When Red Hat, the parent company of CentOS Linux, he said that "shifts the focus from CentOS Linux to CentOS Stream" many CentOS friends began to protest on social media. CentOS co-founder Gregory Kurtzer listened to them and announced that he would create his own clone from RHEL and CentOS: Rocky Linux
Kurtzer, whose current job is CEO and Founder Control Command, a high-performance computer startup, said:
"I was just as shocked by the rest of the community with the Red Hat news. "When I started CentOS 16 years ago, I never imagined the incredible scope and impact it would have on individuals and companies based on CentOS for Linux Distribution."
What are these companies? They are names you know. Major companies that not only use but depend on CentOS include Disney, GoDaddy, RackSpace, Toyota and Verizon. Other major technology companies are building products around CentOS. These include GE, Riverbed, F5, Juniper and Fortinet.
These are multi-billion dollar companies that are now looking for alternatives. Some of them are considering switching to RHEL, but many are considering switching. Canonical's Ubuntu, for example, could be a solution.
"In response to this unexpected change, I'm proud to announce the launch of a new Project, Rocky Linux, in honor of former CentOS co-founder Rocky McGough. I have begun to seek the involvement of the global community and quickly assemble a team to advance our fundamental commitment to ensuring the smooth running of business for companies running CentOS 8 well beyond 2021. In a single day, we have responses from thousands of supporters who wish to participate in the project. ”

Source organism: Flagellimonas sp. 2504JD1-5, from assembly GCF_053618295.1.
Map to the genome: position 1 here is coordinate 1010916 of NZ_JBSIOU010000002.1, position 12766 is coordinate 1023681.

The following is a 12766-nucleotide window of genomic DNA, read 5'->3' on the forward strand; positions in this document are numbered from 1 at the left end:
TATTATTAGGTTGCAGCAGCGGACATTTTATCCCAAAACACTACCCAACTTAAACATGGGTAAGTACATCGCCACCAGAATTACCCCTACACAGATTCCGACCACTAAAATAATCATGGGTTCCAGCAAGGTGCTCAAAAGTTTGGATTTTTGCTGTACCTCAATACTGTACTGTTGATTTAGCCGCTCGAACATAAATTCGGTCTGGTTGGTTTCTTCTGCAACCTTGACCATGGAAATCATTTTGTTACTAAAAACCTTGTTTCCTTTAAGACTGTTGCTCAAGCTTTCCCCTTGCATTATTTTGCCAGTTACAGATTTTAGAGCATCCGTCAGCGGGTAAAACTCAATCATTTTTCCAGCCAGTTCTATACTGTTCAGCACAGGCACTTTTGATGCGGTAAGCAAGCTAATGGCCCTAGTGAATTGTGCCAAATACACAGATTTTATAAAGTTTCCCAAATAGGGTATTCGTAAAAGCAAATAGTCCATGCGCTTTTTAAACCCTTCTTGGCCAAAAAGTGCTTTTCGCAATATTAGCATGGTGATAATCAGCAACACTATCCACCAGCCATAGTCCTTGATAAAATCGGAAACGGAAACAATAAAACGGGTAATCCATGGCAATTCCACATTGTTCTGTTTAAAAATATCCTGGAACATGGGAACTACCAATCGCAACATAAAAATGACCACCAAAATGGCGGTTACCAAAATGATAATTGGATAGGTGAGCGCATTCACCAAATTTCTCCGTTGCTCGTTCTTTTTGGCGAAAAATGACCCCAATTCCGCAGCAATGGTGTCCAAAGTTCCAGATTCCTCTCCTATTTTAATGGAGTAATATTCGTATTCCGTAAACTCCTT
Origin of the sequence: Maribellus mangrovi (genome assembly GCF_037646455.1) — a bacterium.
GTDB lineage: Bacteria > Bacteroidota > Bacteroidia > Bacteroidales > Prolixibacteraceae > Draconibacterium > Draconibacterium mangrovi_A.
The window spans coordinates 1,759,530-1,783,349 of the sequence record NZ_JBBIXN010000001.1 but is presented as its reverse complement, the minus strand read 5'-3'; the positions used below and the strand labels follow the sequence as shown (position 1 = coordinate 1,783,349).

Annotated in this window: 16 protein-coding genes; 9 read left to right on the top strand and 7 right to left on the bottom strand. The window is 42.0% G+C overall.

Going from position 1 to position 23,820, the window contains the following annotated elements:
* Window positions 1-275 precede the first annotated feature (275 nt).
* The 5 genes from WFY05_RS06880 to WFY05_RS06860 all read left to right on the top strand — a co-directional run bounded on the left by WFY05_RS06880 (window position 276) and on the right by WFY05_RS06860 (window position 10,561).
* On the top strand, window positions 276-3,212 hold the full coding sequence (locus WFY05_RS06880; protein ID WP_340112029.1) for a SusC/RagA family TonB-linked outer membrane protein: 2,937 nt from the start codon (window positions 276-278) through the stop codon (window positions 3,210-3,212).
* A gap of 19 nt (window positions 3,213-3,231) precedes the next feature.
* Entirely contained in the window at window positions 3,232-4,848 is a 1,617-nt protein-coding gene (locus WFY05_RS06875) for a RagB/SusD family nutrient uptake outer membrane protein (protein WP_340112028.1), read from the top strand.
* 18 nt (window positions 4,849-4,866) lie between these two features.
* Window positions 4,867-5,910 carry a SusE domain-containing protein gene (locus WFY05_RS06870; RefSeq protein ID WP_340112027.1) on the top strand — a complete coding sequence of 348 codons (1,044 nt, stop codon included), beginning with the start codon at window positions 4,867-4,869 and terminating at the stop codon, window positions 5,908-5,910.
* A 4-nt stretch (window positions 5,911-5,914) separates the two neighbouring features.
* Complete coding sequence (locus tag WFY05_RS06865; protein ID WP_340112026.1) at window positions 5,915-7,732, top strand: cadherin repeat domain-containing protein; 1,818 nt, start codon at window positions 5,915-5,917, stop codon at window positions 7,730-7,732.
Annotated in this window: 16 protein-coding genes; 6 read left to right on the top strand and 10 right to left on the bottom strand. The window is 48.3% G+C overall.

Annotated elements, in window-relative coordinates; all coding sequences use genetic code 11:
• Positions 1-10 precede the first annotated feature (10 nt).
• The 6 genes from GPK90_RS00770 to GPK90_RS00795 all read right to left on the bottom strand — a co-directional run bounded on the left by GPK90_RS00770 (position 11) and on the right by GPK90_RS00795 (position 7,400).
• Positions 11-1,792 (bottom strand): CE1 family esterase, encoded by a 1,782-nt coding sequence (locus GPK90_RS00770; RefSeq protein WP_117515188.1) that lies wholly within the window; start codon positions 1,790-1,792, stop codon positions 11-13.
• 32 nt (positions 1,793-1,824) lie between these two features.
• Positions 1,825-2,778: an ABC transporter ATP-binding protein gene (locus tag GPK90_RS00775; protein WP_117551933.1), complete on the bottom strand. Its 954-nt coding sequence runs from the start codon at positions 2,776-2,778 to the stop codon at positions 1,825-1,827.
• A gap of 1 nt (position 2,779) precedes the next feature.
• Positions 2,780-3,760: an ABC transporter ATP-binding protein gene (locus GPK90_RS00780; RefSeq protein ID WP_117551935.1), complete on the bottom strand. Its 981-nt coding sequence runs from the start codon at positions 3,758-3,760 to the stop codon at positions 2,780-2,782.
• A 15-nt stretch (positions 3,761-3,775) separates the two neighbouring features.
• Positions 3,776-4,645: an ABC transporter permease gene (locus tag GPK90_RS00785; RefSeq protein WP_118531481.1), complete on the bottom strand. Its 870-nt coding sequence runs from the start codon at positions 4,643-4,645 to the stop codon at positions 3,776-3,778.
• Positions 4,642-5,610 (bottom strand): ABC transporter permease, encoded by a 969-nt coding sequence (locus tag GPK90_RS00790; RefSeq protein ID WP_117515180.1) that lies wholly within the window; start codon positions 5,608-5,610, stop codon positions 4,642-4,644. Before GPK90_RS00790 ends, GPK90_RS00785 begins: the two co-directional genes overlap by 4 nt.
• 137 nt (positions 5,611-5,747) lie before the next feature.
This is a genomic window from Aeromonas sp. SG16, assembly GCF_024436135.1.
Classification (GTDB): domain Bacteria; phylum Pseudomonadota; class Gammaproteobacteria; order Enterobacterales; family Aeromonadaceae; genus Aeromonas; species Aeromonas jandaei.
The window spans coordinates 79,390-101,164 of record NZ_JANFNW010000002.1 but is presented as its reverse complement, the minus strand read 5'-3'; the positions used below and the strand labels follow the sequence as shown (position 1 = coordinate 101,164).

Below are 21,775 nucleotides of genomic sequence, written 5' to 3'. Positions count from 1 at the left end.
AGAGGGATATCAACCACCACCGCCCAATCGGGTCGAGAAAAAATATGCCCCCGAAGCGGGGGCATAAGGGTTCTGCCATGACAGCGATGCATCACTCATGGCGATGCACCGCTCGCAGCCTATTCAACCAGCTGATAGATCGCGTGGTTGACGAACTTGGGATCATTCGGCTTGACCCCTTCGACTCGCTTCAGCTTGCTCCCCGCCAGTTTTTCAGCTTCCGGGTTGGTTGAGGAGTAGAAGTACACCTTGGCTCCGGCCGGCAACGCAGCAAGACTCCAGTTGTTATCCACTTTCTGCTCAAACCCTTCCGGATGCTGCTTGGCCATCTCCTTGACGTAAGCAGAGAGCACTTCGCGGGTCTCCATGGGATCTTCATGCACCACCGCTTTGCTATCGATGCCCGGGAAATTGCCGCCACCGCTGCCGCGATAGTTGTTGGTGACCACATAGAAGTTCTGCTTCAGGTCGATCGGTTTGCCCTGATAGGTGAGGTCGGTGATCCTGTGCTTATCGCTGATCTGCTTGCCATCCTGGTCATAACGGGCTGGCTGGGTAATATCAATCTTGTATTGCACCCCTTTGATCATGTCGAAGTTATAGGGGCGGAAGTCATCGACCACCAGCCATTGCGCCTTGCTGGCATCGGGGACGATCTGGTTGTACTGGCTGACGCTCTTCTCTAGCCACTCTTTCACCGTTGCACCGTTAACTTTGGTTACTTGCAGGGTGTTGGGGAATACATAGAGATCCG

According to Kurtzer, there are already over 650 potential contributors. Not bad for a Project that lasts less than 48 hours.
Kurtzer he said on LinkedIn that this will be a CentOS fork.
Red Hat may not be so wrinkled by Kurtzer's move. Many RHEL customers have turned to CentOS, and now there will be Rocky Linux.
The new CentOS Stream, like a rolling-out Linux distribution, does not have the stability of the old CentOS version of a fixed-point release. The rolling release constantly brings changes to a DevOps model, which is ideal, according to Red Hat, for a modern cloud system.
But CentOS customers want the traditional fixed-point model, a really stable version.